Welch’s opinion proceeded to celebrate and defend what he considered to be “republican” ideals. Observing that the Ohio and U.S. constitutions referred to “religion” in general rather than to “Christian” religion or the Bible in particular, Welch noted that some of the men involved in writing these constitutions were not themselves Christians. Taking up an issue prominent in the nineteenth century, Welch denied that Christianity was part of the common law (Supreme Court justice Joseph Story had argued that Christianity was such a part of the common law, a view opposed by Thomas Jefferson.) From Welch’s “Christian republicanism” perspective, “Legal Christianity is a solecism, a contradiction of terms,” because “[w]hen Christianity asks the aid of government beyond mere impartial protection, it denies itself.” Welch affirmed, “Religion is the parent, and not the offspring, of good government.”
Welch considered that a Christian teacher operating by the Golden Rule would have to contradict his own Christianity by using state authority to teach Christian doctrine. He further affirmed that any state tax to support religion “is of the very essence of tyranny” and “a first step in the direction of ‘an establishment of religion.’” The provision of the state bill of rights on the subject could be summarized by the words “hands off.” Welch continued, “True republican doctrine” called for “a free conflict of opinions as to things divine; and it means masterly inactivity on the part of the state, except for the purpose of keeping the conflict free, and preventing the violation of private rights or of the public peace.” He observed, “The majority can protect itself. Constitutions are enacted for the very purpose of protecting the weak against the strong; the few against the many.” A Christian, an infidel, and a Jew should be able “to carry on a government for their common benefit, and yet leave the religious doctrines and worship of each unaffected thereby, otherwise than by fairly and impartially protecting each, and aiding each in his searches after truth.”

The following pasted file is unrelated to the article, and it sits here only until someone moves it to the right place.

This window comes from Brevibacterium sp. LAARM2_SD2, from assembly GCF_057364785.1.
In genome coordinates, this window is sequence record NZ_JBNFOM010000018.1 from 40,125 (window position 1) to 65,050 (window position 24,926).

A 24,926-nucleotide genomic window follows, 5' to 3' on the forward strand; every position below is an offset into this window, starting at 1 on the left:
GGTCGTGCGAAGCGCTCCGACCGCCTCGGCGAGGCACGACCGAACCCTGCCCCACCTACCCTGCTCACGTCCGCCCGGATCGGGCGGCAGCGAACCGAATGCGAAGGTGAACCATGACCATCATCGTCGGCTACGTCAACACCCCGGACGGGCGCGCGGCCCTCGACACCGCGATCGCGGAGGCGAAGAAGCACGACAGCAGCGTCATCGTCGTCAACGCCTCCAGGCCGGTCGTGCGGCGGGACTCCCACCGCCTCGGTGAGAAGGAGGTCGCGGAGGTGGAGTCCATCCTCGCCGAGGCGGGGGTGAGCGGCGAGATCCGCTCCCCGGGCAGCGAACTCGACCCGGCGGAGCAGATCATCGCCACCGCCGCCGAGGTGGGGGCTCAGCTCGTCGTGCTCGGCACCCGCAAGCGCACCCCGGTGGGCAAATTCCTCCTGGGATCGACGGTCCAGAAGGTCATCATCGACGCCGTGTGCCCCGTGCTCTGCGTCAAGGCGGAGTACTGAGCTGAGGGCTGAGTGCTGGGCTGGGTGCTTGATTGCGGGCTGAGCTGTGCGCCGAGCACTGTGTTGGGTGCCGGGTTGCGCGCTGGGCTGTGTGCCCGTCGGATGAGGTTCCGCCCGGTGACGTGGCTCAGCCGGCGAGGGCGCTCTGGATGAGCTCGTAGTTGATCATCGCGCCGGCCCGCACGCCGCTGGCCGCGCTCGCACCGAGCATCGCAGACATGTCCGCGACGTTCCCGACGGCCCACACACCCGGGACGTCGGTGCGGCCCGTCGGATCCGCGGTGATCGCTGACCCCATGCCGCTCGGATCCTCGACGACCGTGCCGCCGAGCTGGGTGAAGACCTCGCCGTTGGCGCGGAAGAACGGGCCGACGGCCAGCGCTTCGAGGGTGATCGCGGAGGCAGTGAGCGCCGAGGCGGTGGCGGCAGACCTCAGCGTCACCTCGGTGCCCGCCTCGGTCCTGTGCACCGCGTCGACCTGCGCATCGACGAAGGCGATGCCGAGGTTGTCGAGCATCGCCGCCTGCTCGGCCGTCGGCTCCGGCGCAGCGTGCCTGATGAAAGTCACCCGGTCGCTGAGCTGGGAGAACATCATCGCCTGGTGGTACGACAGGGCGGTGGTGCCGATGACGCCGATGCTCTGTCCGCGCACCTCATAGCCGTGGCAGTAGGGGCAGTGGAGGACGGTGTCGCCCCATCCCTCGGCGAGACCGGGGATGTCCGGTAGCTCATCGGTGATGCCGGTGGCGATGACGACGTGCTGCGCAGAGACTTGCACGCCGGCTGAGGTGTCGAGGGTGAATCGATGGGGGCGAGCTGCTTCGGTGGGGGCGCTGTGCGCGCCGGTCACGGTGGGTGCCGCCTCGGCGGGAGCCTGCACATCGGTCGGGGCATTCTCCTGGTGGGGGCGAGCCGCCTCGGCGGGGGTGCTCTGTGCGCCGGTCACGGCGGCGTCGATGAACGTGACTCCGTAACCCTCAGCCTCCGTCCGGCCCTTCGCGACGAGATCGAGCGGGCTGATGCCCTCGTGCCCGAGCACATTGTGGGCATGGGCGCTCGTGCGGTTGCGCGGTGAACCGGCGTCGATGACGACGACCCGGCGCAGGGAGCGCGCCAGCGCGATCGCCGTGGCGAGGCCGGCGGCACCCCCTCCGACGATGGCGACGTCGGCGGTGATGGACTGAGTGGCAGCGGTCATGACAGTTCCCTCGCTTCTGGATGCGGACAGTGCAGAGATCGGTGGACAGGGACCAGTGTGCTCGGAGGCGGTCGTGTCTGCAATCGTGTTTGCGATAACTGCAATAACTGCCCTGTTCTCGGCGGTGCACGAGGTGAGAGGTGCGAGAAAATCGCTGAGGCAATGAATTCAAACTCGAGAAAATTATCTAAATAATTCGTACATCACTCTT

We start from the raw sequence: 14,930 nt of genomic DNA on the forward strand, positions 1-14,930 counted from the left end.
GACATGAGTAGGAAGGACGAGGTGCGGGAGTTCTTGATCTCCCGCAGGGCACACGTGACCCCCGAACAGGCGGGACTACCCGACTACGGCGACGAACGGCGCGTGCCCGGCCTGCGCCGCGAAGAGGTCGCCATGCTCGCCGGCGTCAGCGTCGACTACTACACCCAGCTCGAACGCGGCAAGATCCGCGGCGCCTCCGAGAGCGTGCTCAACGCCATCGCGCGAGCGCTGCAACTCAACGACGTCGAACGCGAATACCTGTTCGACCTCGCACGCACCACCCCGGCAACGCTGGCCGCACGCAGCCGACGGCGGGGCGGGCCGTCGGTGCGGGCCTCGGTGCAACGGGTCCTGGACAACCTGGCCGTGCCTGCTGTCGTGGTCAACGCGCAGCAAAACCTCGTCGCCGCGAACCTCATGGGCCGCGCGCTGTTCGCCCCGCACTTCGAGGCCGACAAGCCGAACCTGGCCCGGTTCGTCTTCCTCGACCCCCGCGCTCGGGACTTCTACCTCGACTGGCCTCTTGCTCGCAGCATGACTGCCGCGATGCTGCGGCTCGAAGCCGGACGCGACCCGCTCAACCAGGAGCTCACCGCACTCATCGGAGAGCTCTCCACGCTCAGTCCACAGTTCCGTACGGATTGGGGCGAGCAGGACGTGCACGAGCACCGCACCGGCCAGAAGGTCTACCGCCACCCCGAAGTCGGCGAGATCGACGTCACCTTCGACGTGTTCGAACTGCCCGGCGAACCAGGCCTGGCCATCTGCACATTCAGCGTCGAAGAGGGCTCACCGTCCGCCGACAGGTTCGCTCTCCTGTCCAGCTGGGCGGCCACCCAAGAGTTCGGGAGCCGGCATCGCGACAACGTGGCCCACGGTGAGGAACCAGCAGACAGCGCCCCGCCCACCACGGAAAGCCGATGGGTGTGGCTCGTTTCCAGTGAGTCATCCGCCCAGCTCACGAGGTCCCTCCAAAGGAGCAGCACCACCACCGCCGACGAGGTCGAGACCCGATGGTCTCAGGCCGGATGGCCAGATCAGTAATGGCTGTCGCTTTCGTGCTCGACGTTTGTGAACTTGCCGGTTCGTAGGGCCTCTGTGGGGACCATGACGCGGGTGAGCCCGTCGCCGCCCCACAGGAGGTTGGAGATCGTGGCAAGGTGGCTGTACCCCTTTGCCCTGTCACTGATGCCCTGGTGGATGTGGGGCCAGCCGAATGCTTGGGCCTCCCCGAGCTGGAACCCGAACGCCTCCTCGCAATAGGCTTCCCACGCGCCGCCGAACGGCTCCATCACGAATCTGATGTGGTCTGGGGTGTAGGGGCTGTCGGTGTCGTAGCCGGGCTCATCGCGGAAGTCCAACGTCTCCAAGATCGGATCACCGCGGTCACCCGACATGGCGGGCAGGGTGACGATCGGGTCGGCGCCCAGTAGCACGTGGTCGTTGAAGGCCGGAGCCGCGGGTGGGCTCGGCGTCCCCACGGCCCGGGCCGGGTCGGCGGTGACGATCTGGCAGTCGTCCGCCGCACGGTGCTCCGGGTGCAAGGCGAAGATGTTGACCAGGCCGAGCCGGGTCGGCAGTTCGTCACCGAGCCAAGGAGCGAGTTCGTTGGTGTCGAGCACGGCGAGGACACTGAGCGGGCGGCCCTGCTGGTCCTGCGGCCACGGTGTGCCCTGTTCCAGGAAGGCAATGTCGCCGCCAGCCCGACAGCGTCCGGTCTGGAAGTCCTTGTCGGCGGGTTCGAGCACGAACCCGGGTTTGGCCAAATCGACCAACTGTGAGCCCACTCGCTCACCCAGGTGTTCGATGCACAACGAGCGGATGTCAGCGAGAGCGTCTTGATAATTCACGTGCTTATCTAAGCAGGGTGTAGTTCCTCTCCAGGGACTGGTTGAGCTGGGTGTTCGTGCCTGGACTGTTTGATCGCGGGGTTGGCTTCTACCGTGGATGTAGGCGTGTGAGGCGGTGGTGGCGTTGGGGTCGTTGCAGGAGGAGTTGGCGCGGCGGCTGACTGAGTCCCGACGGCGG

Responding to charges that by eliminating religious exercises the state would be teaching infidelity, Welch distinguished between the teaching of infidelity and giving no public school religious instruction at all, although he did note that “charitable, punitive, and disciplinary institutions stand on an entirely different footing,” because in those cases, “the state [is] taking the place of the parent, and may well act the part of a parent or a guardian.” Referring to James Madison as a man “whose purity of life and orthodoxy of religious belief no one questions,” Welch quoted him as saying, “Religion is not within the purview of human government” and that a “connection between them is injurious to both.” Welch also stated that his decision was not intended to exclude “any of the ‘readers,’ so called [this would have included McGuffey’s], or other books used as mere lesson books” from common schools.
When the U.S. Senate was debating the Blaine Amendment, which would have limited public funds to private schools, the Senate added an amendment providing that the amendment “shall not be construed to prohibit the reading of the Bible in any school or institution” in apparent reaction to Welch’s decision (Green 1992: 60).Send Feedback on this article